Do You Trust What JP Morgan CEO Says About Bitcoin?

Via The Daily Bell

JP Morgan CEO Jamie Dimon commented that he thinks Bitcoin is a fraud, and that “it will eventually be closed.”

CNBC continues its amazing economic news coverage with his interview.

Yes, the CEO of a major financial institution thinks Bitcoin will be “closed.”

Look, however unlikely, it is possible that the Bitcoin price goes to $0. It is not, however, anywhere within the realm of possibilities that the crypto-currency will be “closed” as Dimon put it.

This is because there is nothing to close. It is not a business. It is not owned by anyone except a vast and disunited network of Bitcoin miners and those who own Bitcoins.

So again, miners could conceivably shut off their computers. People who hold Bitcoin could conceivably sell off at such a rate that the price crumbles. But no one can “close” the cryptocurrency.

If you listen to his complete remarks, what he seems to mean is that governments will crack down on Bitcoin when it becomes too popular.

“Wait until someone gets hurt, or wait until it is used for illicit purposes–which it is somewhat used for illicit purposes–[governments] will close it down.”

Governments can shut businesses down, but they cannot shut Bitcoin down. It is too decentralized. They can make it illegal to buy, sell, or trade, Bitcoin, like China did. And yes, that had an impact on the price. But that is not the same as shutting it down.

That is shutting it down in the same sense that the U.S. government shut down liquor sales during prohibition. They didn’t. But they did increase corruption, give rise to organized crime, and allow some people to get rich off the black market for alcohol.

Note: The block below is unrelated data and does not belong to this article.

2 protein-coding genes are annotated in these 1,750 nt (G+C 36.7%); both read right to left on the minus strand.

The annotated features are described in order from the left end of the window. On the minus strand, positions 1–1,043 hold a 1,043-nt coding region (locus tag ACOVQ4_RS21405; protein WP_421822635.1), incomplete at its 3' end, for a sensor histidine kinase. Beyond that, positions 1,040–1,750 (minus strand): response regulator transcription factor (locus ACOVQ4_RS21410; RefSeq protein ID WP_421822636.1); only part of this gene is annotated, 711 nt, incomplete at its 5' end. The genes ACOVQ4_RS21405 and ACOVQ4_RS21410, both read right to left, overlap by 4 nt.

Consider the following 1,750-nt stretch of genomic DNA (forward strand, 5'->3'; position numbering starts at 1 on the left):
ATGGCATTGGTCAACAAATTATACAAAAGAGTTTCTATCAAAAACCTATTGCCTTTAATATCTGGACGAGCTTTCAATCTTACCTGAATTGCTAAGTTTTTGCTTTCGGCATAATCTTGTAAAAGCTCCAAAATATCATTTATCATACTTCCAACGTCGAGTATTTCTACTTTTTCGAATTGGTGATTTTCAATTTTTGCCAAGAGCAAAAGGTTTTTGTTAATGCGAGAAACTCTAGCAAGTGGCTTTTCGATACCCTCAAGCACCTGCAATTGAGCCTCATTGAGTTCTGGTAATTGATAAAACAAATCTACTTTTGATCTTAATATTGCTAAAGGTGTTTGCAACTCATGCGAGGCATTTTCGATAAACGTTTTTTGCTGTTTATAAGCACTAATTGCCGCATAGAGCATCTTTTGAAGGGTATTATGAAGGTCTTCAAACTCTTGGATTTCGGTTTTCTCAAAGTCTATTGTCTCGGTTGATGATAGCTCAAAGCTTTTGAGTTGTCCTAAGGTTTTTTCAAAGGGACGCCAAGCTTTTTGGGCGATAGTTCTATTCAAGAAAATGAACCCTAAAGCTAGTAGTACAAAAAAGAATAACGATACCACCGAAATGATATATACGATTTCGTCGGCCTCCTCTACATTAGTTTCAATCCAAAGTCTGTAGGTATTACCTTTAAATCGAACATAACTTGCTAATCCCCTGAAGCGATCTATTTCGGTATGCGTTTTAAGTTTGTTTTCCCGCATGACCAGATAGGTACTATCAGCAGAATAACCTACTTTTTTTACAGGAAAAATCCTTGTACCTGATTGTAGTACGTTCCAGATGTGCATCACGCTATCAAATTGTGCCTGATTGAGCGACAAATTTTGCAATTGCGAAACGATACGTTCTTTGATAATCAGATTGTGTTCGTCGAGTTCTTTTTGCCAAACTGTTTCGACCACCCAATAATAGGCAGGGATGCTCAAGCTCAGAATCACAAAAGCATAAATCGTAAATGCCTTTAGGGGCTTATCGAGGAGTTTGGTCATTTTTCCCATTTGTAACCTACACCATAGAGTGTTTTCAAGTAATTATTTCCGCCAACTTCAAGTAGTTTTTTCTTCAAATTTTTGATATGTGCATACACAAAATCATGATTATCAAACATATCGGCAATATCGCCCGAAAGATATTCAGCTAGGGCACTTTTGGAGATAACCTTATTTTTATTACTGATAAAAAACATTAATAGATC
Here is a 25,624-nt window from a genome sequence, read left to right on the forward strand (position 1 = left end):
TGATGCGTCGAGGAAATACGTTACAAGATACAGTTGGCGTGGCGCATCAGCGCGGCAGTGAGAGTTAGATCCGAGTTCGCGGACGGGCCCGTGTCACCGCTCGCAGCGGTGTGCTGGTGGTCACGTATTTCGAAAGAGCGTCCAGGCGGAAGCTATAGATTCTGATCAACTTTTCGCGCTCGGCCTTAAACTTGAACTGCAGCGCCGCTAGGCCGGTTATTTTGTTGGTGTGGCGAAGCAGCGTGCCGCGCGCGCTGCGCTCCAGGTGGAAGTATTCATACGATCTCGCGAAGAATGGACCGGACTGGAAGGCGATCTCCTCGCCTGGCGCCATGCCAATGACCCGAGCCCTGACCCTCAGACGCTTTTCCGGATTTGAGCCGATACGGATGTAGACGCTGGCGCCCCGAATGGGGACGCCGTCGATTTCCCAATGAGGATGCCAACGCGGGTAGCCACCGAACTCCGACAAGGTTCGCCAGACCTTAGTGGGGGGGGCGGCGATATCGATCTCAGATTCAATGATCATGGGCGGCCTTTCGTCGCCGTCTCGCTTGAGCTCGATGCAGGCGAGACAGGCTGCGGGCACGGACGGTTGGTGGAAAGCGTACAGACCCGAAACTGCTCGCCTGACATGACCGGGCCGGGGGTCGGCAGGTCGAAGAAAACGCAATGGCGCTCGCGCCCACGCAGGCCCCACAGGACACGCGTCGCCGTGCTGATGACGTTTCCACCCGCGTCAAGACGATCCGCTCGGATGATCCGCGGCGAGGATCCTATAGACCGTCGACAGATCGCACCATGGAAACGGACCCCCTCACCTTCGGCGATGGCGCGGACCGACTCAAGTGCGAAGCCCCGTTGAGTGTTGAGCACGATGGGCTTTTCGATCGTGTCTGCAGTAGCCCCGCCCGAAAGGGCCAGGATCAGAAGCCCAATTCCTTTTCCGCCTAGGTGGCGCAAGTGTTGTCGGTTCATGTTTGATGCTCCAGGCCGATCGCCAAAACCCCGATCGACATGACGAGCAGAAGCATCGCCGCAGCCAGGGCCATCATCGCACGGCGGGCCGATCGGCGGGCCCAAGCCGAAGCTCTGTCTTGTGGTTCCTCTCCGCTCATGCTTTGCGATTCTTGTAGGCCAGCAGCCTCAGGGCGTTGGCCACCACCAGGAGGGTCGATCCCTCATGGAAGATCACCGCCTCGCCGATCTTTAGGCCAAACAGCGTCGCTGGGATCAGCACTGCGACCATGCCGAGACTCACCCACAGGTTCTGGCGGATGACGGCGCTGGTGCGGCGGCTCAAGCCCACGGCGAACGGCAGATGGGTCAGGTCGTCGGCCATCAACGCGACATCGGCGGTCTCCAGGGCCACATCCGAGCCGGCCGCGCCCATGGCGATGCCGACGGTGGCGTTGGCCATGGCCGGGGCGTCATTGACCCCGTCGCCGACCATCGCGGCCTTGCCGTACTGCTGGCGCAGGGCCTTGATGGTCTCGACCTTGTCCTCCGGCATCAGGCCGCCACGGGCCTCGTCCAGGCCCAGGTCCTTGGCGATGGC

So why listen to this guy? Because he is the CEO of JP Morgan? So he has had some success in trading and manipulating fiat currency. Should we believe him that Bitcoin is a “novelty”?

History has some hilarious examples that show we should take these predictions with a grain of salt.

1903: “The horse is here to stay but the automobile is only a novelty – a fad.” — President of the Michigan Savings Bank advising Henry Ford’s lawyer, Horace Rackham, not to invest in the Ford Motor Company.

But even a broken clock is right twice a day. Dimon correctly sees the benefit of crypto-currencies for people living under oppressive governments. The Daily Bell has previously reported on a Bitcoin funded escape from Venezuela.

“If you were in Venezuela or Equador or North Korea you’re better off probably using Bitcoin than using their currency. That can’t possibly be true in the United States, unless you’re speculating. And that isn’t a reason to say something has value. Because other people are gonna speculate. That’s tulip.

What he’s referring to is the Tulip Mania. Prices for the bulbs of the newly introduced flower skyrocketed in the Netherlands in 1636. Everyone wanted to get in on the rising prices, and rampant speculation sent the price even higher. But then the price collapsed, because people weren’t buying tulips for the flowers, they were only buying tulips for the speculative potential.